Music supplier 7digital takes $10 million to do on-demand, radio

Veteran digital music white-label vendor 7digital has raised $10 million to add more streaming, radio and scan-and-match services, plus to further expand in North America and Europe.

CEO Ben Drury, whose nine-year-old company was half-owned by troubled entertainment retailer HMV before expanding its equity this week, told a Thursday-evening event in London that it recently tapped unnamed “strategic technology investors” for the cash.

The investors are “US and UK neutral strategic technology investors, both public companies”.

At the same time 7digital is effectively folding its own HMVDigital download site in to 7digital itself. From today, becomes a merged, 7digital-branded site. 7digital itself also rebranded today.

Although 7digital operates an own-brand store, its strong suit is its white-label offering to other clients. Doing so through an API has led to growth, which has been accelerated by a blossoming range of new mobile devices, whose manufacturers want to offer buyers music.

At its event, 7digital did not disclose financial metrics but told paidContent it was profitable last year. MusicAlly reports 7digital’s Companies House filing that week that discloses a slimmer annual net loss of £113,000. 7digital would need more money to push ahead on its expansion plans. Its decision to take money is, therefore, interesting…

On-demand and personalised radio music is most commonly practised by own-brand services like Spotify, Rdio and Pandora. Now 7digital, whose platform has long offered music file downloads, wants to offer both of these new models, too.

7digital had already expanded to offer listeners cloud-based locker access to their files. The new additions are perhaps an indicator that downloadable files may indeed come under competitive pressure from the new-wave access models.

That means, just as these segments are joined by competitors like Xbox Music, 7digital wants to ensure a plethora of other players can offer similar services by piggybacking its service. Let a thousand Spotifies bloom.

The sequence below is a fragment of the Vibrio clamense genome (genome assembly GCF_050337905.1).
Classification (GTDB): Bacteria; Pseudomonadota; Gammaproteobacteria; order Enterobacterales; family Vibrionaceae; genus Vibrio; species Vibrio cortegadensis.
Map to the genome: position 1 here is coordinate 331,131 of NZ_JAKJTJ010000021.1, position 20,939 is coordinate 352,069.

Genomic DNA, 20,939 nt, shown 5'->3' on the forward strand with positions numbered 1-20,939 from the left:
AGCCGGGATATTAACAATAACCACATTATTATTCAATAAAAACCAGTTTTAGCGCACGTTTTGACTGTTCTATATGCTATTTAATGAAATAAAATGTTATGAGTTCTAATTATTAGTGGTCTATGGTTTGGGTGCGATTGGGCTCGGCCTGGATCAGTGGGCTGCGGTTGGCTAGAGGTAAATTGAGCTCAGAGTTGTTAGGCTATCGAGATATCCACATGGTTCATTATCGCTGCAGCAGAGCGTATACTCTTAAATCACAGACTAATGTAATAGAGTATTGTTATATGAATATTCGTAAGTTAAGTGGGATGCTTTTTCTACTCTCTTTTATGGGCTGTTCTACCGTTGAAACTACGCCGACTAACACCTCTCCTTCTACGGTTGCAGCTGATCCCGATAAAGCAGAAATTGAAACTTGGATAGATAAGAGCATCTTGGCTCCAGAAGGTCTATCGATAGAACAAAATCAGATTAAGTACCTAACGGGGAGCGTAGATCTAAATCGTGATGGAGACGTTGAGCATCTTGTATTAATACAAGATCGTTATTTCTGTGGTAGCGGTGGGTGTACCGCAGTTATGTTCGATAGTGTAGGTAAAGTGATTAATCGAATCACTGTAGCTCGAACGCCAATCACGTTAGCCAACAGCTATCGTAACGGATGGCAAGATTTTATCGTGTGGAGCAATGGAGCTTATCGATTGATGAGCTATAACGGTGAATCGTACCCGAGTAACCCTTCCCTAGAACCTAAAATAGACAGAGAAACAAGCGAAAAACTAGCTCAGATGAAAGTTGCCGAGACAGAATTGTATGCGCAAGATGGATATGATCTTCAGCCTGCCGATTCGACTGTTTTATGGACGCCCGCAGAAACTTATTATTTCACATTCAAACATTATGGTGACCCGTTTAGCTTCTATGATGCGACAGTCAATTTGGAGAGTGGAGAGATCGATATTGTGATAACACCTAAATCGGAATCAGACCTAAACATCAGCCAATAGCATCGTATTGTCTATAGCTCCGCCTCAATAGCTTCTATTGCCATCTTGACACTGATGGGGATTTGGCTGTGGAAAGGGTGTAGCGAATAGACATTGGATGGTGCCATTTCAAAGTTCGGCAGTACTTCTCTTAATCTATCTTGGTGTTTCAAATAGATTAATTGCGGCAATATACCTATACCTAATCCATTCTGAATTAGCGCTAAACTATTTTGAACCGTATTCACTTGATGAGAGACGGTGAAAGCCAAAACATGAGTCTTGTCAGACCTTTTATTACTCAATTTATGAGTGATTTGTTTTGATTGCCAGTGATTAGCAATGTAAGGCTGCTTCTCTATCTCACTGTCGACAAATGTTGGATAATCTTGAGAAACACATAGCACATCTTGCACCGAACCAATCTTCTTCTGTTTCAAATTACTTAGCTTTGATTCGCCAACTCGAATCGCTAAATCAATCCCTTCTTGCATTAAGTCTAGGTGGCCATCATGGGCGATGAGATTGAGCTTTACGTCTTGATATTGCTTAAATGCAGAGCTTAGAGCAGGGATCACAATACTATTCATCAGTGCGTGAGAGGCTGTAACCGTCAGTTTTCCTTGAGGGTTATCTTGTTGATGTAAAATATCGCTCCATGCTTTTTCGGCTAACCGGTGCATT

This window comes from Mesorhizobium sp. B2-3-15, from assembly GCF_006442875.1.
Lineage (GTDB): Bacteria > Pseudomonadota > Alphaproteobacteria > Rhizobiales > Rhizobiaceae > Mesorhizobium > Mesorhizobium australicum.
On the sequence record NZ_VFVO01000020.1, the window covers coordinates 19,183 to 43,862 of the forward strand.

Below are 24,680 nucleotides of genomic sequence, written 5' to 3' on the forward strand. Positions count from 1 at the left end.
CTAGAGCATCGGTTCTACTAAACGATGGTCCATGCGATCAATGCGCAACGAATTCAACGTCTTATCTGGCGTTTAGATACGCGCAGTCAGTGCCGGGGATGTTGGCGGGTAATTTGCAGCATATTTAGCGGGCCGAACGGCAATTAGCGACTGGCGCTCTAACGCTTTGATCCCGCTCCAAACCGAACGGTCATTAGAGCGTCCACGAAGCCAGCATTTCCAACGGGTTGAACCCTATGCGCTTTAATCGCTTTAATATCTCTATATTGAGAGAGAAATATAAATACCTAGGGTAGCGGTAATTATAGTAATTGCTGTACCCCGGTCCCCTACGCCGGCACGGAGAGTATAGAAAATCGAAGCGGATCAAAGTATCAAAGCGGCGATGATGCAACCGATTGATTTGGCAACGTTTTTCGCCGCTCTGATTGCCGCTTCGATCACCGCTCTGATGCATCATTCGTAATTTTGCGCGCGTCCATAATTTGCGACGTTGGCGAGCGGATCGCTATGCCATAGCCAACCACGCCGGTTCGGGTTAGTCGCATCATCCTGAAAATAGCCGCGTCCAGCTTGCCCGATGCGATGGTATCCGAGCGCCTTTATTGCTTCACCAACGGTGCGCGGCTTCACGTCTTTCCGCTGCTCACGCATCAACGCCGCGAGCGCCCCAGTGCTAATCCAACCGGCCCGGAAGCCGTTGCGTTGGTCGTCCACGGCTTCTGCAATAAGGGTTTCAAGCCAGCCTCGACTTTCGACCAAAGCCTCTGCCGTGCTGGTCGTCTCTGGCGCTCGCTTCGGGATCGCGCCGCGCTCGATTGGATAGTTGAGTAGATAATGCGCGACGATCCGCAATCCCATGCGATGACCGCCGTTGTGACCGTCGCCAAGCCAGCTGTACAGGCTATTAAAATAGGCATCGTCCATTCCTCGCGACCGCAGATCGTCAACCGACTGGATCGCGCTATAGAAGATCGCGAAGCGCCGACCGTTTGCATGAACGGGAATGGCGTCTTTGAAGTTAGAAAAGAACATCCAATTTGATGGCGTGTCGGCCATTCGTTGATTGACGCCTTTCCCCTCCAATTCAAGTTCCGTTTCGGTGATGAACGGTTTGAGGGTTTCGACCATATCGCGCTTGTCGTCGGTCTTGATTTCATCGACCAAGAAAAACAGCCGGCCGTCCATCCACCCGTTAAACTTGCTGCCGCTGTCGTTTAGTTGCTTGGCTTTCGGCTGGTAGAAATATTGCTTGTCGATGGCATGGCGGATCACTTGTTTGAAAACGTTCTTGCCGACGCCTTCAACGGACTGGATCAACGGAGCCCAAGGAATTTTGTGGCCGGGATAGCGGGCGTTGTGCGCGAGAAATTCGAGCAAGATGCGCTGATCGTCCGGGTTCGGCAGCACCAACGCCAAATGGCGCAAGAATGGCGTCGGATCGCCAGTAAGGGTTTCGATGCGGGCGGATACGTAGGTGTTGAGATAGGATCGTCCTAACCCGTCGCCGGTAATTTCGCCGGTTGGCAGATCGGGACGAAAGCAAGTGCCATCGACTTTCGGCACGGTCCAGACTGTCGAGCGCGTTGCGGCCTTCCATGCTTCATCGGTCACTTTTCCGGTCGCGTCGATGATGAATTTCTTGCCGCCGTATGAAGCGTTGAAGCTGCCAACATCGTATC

CEO Drury said:

“Consumers don’t want MP3s or streams or downloads – they want music.”

“When you’re competing in the land of giants with Apple, Google and Amazon, it pays to be friendly. We want to work with everyone.

“We believe in open platforms – we’re not tied to any particular technology or format.

“A lot of companies take money and there’s a lot of hype and then they don’t succeed – we’ll see more of that next year. The big US technology companies also won’t have all the control.”

Offering on-demand streaming and non-on-demand personalised radio requires paying new sets of royalties. That could be one reason new investment is required.

HMV, whose digital downloads 7digital also powers, acquired 50 percent of the outfit in 2009, when some of its investors wanted to exit. Since then, HMV also invested in e-book discovery site eNobii but its fortunes have worsened as physical content’s outlook wanes and, after selling its high street bookseller Waterstones, HMV recently also aborted by selling aNobii to the Sainsbury’s supermarket.

7digital’s new investment means HMV’s stake is diluted below 50 percent. But CEO Drury said HMV is remaining aboard and ties between the companies are strengthening.